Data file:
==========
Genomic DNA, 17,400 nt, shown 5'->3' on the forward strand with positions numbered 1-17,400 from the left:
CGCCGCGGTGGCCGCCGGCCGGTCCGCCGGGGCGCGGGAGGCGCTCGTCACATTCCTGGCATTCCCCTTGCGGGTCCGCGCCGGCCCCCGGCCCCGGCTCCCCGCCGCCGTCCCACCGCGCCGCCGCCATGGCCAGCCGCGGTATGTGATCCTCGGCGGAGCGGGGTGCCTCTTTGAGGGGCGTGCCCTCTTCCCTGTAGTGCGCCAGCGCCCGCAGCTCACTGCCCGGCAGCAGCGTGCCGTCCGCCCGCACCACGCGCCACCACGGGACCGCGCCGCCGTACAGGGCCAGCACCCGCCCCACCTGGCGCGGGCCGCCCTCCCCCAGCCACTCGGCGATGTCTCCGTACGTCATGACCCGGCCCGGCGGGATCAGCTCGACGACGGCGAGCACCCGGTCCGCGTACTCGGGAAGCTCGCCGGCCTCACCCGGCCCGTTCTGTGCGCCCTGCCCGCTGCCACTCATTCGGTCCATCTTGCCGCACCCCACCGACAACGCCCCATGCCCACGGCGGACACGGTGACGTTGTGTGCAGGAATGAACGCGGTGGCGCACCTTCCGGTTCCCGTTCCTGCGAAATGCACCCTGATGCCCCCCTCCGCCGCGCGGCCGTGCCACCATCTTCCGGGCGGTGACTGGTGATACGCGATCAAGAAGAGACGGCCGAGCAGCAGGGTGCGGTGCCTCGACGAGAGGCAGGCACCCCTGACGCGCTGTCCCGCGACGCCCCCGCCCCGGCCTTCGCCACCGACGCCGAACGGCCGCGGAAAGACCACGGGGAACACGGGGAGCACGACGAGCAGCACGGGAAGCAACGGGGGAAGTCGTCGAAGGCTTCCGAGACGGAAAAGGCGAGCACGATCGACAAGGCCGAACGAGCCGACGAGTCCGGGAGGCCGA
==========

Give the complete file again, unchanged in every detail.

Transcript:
Genomic DNA, 17,400 nt, shown 5'->3' on the forward strand with positions numbered 1-17,400 from the left:
CGCCGCGGTGGCCGCCGGCCGGTCCGCCGGGGCGCGGGAGGCGCTCGTCACATTCCTGGCATTCCCCTTGCGGGTCCGCGCCGGCCCCCGGCCCCGGCTCCCCGCCGCCGTCCCACCGCGCCGCCGCCATGGCCAGCCGCGGTATGTGATCCTCGGCGGAGCGGGGTGCCTCTTTGAGGGGCGTGCCCTCTTCCCTGTAGTGCGCCAGCGCCCGCAGCTCACTGCCCGGCAGCAGCGTGCCGTCCGCCCGCACCACGCGCCACCACGGGACCGCGCCGCCGTACAGGGCCAGCACCCGCCCCACCTGGCGCGGGCCGCCCTCCCCCAGCCACTCGGCGATGTCTCCGTACGTCATGACCCGGCCCGGCGGGATCAGCTCGACGACGGCGAGCACCCGGTCCGCGTACTCGGGAAGCTCGCCGGCCTCACCCGGCCCGTTCTGTGCGCCCTGCCCGCTGCCACTCATTCGGTCCATCTTGCCGCACCCCACCGACAACGCCCCATGCCCACGGCGGACACGGTGACGTTGTGTGCAGGAATGAACGCGGTGGCGCACCTTCCGGTTCCCGTTCCTGCGAAATGCACCCTGATGCCCCCCTCCGCCGCGCGGCCGTGCCACCATCTTCCGGGCGGTGACTGGTGATACGCGATCAAGAAGAGACGGCCGAGCAGCAGGGTGCGGTGCCTCGACGAGAGGCAGGCACCCCTGACGCGCTGTCCCGCGACGCCCCCGCCCCGGCCTTCGCCACCGACGCCGAACGGCCGCGGAAAGACCACGGGGAACACGGGGAGCACGACGAGCAGCACGGGAAGCAACGGGGGAAGTCGTCGAAGGCTTCCGAGACGGAAAAGGCGAGCACGATCGACAAGGCCGAACGAGCCGACGAGTCCGGGAGGCCGA